When the Fair Debt Collection Practice Act (FDCPA), 15 U.S.C 1601, was first enacted, it specifically exempted creditors attempting to collect their own consumer debts. With the enactment of the Consumer Financial Protection Bureau (CFPB), large financial consumer lenders have found that many of the protections afforded consumers by the FDCPA are being applied directly to the lenders, despite the exemption.
The CFPB has supervisory authority of financial institutions with assets over $10 billion and their affiliates and also over mortgage originators, mortgage servicers, payday lenders and private student lenders. Therefore, such large lenders who are involved with consumer loans (made for personal, family household purposes) need to be aware of the need to be in Fair Debt Collections Practice Act compliance.
Some matters to consider to avoid non-compliance include:
- Accurately stating the amount of the debt.
- Communicate only with the consumer about the debt, with certain exceptions.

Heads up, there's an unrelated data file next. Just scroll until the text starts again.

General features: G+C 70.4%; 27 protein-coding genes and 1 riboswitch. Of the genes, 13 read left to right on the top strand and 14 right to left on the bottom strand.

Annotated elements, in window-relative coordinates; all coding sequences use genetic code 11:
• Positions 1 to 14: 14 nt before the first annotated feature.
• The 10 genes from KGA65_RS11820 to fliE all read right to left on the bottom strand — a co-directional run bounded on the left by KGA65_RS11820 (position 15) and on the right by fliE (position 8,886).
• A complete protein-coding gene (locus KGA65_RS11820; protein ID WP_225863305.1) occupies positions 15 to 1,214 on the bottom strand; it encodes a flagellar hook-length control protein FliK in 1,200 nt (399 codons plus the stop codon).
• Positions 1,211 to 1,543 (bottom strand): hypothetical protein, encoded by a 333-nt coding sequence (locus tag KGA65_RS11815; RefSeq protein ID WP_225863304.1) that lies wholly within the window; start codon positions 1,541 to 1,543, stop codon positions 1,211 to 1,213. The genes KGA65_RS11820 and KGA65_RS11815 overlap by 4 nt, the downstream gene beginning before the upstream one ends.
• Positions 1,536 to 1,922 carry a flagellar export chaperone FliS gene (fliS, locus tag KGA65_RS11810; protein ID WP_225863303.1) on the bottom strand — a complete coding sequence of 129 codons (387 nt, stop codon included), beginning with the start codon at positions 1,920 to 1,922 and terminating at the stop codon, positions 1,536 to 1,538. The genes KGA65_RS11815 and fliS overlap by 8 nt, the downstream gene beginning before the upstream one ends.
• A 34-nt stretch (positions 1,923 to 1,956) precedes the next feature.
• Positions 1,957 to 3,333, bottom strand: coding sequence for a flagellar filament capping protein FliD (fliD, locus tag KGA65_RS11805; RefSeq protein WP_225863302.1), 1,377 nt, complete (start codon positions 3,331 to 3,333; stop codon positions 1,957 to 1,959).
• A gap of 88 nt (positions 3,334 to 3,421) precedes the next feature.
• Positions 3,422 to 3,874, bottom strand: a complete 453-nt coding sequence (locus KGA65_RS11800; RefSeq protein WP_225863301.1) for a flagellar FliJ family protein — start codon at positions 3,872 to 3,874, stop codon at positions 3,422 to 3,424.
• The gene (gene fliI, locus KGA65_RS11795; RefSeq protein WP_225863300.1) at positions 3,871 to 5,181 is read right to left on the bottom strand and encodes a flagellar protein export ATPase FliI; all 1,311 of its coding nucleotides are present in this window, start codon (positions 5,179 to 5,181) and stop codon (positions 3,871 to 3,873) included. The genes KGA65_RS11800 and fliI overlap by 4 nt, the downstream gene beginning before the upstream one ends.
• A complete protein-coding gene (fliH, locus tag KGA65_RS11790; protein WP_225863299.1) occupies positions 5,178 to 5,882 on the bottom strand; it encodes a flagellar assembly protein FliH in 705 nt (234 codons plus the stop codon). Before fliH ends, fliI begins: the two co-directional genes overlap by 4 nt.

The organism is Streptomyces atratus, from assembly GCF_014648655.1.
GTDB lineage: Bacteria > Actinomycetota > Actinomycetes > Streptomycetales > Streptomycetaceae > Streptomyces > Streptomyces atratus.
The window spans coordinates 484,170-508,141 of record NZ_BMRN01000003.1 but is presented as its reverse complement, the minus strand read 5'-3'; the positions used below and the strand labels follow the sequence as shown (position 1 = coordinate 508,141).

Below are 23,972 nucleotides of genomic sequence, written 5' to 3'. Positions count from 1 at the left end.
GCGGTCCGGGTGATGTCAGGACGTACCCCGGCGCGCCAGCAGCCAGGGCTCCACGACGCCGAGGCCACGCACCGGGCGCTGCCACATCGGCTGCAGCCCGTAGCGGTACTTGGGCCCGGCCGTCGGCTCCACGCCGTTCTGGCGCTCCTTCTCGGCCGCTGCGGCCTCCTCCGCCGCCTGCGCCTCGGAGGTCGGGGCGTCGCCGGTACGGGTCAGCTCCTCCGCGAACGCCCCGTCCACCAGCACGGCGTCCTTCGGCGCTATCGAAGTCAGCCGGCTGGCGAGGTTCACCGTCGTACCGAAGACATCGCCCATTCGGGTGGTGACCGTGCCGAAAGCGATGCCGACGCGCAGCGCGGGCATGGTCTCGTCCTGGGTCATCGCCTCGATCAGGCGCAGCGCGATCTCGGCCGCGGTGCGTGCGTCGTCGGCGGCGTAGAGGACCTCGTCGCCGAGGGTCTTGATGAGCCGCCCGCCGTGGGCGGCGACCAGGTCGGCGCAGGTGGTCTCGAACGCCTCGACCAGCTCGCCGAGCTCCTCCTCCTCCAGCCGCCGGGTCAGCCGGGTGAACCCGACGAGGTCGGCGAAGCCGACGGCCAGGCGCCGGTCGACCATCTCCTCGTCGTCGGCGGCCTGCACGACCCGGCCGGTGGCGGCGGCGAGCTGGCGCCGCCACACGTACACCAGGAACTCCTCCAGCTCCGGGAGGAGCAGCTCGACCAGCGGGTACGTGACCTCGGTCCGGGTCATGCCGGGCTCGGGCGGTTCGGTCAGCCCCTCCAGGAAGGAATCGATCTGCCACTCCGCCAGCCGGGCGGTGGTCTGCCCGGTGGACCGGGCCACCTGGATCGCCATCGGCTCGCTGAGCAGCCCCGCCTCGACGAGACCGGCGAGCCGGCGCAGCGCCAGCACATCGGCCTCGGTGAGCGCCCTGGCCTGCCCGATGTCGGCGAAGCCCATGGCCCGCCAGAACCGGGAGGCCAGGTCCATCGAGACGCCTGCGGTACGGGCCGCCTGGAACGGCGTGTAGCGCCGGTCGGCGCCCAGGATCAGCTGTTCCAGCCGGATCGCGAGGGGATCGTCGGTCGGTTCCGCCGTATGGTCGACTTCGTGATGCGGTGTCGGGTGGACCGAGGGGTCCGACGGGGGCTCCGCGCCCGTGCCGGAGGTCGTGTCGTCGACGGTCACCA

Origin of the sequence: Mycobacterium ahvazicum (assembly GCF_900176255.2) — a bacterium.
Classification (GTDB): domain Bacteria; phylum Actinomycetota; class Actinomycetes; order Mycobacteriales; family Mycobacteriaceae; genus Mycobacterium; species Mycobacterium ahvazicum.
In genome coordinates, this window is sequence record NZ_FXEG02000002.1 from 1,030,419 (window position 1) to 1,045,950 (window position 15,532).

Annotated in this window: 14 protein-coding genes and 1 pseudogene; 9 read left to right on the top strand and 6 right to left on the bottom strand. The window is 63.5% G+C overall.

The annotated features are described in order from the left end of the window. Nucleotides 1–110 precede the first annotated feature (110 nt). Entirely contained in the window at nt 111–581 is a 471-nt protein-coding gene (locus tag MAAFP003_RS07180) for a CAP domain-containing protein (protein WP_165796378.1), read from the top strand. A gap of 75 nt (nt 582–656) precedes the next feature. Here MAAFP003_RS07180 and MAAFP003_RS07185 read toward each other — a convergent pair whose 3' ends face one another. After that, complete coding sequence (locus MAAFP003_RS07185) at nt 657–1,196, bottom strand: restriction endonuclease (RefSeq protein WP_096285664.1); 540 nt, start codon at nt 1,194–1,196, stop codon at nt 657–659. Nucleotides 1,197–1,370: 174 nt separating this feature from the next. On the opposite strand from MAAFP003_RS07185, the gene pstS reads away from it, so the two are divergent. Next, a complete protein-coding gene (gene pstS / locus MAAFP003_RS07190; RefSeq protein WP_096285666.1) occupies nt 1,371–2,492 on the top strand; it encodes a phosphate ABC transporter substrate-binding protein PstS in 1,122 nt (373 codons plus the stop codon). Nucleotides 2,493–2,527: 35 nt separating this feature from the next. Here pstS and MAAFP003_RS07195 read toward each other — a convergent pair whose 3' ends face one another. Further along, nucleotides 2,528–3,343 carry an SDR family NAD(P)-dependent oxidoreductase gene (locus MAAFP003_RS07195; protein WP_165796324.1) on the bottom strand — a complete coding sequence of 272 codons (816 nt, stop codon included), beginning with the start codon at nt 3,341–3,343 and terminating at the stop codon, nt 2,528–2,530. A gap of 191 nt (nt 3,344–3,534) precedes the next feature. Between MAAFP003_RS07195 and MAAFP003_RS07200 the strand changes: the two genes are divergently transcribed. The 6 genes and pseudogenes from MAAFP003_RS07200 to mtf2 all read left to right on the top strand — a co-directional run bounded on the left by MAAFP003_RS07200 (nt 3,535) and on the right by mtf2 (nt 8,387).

- Do not communicate at unusual times (usually before 8 a.m. or after 9 p.m. in the consumers time zone).
- Cease communication if the consumer advises they are represented by an attorney.
- Cease communication at the consumer’s employer if advised to do so.
- Do not harass or abuse the consumer.
- Do not make false, deceptive or misleading statements.
- Do not use unfair practices to collect a debt.
- Do not attempt to collect a debt past the statute of limitations.
While this is a partial list, if you feel that the FDCPA or CFPB may apply to your debt collection efforts, you need to be well trained it these legal requirements. The FDCPA spells out in much detail what are prohibited practices, but you might be quite surprised to learn what the courts have found to be an “unfair”, “harassment” or “misleading”. Contact our experienced collections attorneys today to schedule a consultation at (813) 676-9082 or Info@whhlaw.com.